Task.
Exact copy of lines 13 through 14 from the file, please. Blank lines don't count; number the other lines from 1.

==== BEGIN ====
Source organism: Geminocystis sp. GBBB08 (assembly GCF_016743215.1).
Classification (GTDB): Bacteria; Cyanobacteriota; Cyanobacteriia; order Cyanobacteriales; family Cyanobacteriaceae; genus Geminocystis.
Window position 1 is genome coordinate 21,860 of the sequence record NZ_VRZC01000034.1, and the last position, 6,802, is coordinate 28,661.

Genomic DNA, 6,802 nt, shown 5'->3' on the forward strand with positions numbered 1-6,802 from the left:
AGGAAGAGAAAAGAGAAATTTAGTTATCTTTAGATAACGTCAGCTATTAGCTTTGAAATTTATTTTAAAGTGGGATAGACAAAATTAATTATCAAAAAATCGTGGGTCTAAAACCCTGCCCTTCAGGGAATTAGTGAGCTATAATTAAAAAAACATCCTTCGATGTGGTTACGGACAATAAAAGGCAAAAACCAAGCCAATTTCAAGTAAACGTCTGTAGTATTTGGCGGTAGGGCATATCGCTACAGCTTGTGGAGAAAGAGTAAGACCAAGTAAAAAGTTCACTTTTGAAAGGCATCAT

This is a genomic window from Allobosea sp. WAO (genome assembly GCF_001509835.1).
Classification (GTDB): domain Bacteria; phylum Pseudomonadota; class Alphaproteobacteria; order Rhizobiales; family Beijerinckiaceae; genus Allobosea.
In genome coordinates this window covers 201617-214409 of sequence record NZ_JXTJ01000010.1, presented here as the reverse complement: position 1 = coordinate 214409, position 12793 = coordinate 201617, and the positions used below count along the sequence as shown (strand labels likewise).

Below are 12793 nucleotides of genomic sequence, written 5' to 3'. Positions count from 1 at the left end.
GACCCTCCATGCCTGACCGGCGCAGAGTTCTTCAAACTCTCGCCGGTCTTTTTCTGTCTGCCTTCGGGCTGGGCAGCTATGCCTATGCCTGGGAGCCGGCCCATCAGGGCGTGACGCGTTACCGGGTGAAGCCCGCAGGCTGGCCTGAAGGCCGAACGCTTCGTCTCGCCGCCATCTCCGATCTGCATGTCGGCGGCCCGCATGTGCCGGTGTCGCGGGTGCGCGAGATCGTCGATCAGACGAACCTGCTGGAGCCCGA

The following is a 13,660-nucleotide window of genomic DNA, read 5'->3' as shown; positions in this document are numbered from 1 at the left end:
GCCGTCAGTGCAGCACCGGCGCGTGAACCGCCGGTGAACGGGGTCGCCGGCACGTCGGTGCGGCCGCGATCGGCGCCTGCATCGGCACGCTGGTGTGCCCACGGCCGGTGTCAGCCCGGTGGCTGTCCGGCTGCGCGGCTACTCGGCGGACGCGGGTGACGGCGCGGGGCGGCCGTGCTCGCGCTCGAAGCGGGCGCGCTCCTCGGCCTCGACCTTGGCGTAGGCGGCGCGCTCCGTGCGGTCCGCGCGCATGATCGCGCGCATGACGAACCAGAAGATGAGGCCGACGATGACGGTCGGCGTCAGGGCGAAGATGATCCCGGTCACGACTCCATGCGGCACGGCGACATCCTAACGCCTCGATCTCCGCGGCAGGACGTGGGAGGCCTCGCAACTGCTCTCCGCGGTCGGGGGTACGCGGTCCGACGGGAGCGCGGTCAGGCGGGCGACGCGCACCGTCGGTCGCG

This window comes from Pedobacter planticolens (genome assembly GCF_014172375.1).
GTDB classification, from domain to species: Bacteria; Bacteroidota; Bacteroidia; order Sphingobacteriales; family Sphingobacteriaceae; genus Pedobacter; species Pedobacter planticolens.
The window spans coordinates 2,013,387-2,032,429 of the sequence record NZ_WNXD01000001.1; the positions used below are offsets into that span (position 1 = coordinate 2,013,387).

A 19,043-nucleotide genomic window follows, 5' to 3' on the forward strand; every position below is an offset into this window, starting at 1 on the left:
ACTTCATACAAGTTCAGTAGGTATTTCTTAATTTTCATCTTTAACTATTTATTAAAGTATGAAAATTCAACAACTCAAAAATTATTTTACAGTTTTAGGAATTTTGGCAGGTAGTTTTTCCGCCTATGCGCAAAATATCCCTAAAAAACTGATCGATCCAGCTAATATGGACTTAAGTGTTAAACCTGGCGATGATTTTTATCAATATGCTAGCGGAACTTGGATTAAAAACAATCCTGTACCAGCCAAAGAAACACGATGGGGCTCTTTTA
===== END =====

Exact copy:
This window comes from Pedobacter planticolens (genome assembly GCF_014172375.1).
GTDB classification, from domain to species: Bacteria; Bacteroidota; Bacteroidia; order Sphingobacteriales; family Sphingobacteriaceae; genus Pedobacter; species Pedobacter planticolens.